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On December 8, SpaceX became the first commercial company in history to re-enter a spacecraft from Earth orbit. SpaceX launched its Dragon spacecraft into orbit atop a Falcon 9 rocket at 10:43 AM EST from Launch Complex 40 at the Cape Canaveral Air Force Station in Florida. The Dragon spacecraft orbited the Earth at speeds greater than 7,600 meters per second (17,000 miles per hour), reentered the Earth’s atmosphere, and landed just after 2:00 PM EST less than one mile from the center of the targeted landing zone in the Pacific Ocean.
The Dragon spacecraft landed in the Pacific Ocean 3 hours, 19 minutes and 52 seconds after liftoff--less than a minute after SpaceX had predicted and less than one mile from the center of the landing target. Photo: Kevin Mock / SpaceX. Click photo for video of mission highlights.
This marks the first time a commercial company has successfully recovered a spacecraft reentering from Earth orbit. It is a feat previously performed by only six nations or government agencies: the United States, Russia, China, Japan, India, and the European Space Agency.
As the very first flight under the Commercial Orbital Transportation Services (COTS) program, COTS Demo 1 followed a nominal flight profile that included a roughly 9.5-minute ascent, two Earth-orbits, reentry and splashdown. Falcon 9 delivered Dragon to orbit with an inclination of 34.53 degrees--a near bull’s-eye insertion.
Image above illustrates COTS Demo 1 mission orbital path. The yellow triangle over the Atlantic ocean marks Dragon’s initial separation from Falcon 9, and the yellow square off the Western coast of the United States marks the location where Dragon landed.
Dragon’s first-ever on-orbit performance was 100% successful in meeting test objectives including maintaining attitude, thermal control, and communication activities. While in orbit, eight free-flying payloads were successfully deployed, including a U.S. Army nanosatellite—the first Army-built satellite to fly in 50 years.
The Falcon 9 launch vehicle carrying the Dragon spacecraft, climbing from the launch pad. Photo credit: Chris Thompson/SpaceX
Liftoff marked the second flight of SpaceX’s Falcon 9 rocket, which performed nominally during ascent. Nine Merlin engines, which generate one million pounds of thrust in vacuum, powered the first phase of flight. The rocket reached maximum dynamic pressure (the point at which aerodynamic stress on a spacecraft in atmospheric flight is maximized, also known as Max Q) approximately 1.5 minutes after launch. The first stage separation occurred a little over three minutes into flight. The single Merlin Vacuum engine of Falcon 9’s second stage then ignited to continue carrying the vehicle towards its targeted orbit.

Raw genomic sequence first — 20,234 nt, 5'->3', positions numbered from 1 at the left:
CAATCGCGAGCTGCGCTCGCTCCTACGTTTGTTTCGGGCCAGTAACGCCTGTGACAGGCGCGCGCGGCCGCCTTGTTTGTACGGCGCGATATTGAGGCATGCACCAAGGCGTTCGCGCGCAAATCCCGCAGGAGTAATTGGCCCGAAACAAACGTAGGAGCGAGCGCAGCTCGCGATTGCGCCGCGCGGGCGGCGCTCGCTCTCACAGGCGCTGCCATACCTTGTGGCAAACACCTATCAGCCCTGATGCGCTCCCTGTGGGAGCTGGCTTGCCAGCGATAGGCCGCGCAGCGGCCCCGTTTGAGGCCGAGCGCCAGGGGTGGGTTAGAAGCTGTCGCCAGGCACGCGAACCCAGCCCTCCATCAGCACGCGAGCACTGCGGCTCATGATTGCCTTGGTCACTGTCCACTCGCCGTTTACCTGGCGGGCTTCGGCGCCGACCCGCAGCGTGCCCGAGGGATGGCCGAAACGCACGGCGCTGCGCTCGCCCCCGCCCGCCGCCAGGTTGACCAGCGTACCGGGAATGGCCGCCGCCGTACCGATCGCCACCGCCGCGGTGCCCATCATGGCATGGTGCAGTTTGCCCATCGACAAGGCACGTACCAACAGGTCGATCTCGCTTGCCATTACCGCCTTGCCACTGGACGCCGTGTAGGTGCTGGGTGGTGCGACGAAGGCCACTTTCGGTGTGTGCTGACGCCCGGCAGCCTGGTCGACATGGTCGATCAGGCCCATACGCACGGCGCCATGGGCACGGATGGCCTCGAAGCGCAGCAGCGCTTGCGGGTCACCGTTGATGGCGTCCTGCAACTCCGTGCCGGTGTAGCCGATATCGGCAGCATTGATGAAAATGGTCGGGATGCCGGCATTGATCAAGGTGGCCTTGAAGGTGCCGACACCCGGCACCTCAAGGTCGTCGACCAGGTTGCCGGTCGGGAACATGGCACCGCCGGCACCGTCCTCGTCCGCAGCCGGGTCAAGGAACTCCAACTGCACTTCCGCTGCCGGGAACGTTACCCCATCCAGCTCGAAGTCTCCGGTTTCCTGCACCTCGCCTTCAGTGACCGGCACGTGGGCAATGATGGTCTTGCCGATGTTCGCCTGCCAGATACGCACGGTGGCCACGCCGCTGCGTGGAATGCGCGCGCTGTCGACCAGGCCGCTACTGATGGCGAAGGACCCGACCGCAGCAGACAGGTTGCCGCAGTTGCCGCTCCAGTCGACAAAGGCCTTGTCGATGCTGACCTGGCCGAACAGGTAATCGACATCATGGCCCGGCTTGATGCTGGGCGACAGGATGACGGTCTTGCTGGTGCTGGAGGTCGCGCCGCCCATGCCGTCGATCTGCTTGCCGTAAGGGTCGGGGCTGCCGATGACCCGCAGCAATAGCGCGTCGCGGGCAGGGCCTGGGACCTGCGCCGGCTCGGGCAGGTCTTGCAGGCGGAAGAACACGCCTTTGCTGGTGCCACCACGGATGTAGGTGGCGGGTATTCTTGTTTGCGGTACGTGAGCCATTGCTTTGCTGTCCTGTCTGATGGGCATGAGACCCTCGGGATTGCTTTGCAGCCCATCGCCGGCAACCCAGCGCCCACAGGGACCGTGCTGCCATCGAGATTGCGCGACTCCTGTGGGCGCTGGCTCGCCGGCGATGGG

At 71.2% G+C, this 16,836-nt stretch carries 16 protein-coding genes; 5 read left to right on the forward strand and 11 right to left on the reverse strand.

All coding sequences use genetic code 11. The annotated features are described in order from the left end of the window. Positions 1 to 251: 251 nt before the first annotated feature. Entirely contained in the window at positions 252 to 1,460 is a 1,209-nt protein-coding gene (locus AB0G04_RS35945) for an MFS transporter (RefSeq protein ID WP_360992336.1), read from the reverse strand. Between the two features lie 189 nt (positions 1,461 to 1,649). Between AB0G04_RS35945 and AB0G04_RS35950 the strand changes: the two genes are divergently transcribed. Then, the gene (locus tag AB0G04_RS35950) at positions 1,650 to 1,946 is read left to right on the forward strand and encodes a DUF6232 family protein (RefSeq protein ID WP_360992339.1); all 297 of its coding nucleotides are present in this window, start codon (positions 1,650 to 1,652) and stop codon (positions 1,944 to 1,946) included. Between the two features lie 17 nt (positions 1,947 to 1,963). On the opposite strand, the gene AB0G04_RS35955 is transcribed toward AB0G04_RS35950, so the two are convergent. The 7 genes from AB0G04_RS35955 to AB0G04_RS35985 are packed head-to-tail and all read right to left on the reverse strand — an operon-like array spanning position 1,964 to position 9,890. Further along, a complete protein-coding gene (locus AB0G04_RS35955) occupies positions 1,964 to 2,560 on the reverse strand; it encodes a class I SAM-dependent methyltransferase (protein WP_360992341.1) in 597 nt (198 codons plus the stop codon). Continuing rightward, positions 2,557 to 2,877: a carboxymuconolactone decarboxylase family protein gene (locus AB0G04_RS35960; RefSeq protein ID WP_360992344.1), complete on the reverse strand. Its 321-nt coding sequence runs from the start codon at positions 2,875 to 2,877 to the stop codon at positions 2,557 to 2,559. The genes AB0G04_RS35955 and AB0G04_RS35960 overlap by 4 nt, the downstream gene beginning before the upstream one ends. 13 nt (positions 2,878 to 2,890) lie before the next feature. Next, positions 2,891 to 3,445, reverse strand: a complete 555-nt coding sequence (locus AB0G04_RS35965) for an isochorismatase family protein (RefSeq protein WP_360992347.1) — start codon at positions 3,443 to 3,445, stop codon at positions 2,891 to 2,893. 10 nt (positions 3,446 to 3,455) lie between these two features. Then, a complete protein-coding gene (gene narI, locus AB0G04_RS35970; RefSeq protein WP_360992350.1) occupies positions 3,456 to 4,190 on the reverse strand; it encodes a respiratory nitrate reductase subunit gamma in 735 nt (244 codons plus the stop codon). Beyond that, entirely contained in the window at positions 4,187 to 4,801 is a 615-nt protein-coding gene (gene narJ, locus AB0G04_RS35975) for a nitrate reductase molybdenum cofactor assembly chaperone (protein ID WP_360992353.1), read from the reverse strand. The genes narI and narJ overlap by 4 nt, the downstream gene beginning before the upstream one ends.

After stage separation, flames are barely visible around nozzle as the second stage engine ignites and the first stage falls back to the Earth below. Photo credit: SpaceX
After stage separation, the nose cap at the front of the Dragon spacecraft safely jettisoned. The second stage fired for another four and a half minutes, until it achieved orbital velocity, and then the Dragon spacecraft separated from the second stage to begin its independent flight.
High contrast view of the Dragon spacecraft (circle at center) viewed from the top of the second stage as it departs over the curved horizon of the Earth. The rectangles indicate locations of three of the nano satellite deploying P-PODs carried on this mission. Photo Credit: SpaceX
After separation of the Dragon spacecraft, the second stage Merlin engine restarted, carrying the second stage to an altitude of 11,000 km (6,800 mi). While restart of the second stage engine was not a requirement for this mission (or any future missions to the ISS), it is important for future Geosynchronous Transfer Orbit (GTO) missions where customer payloads need to be positioned at a high altitude.
Shortly after separating from the second stage, the expected loss of signal occurred as the Dragon spacecraft passed over the horizon as viewed from the launch site We reacquired Dragon's video signal as expected as it passed over Hawaii, delivering the first ever video sent from Dragon on orbit.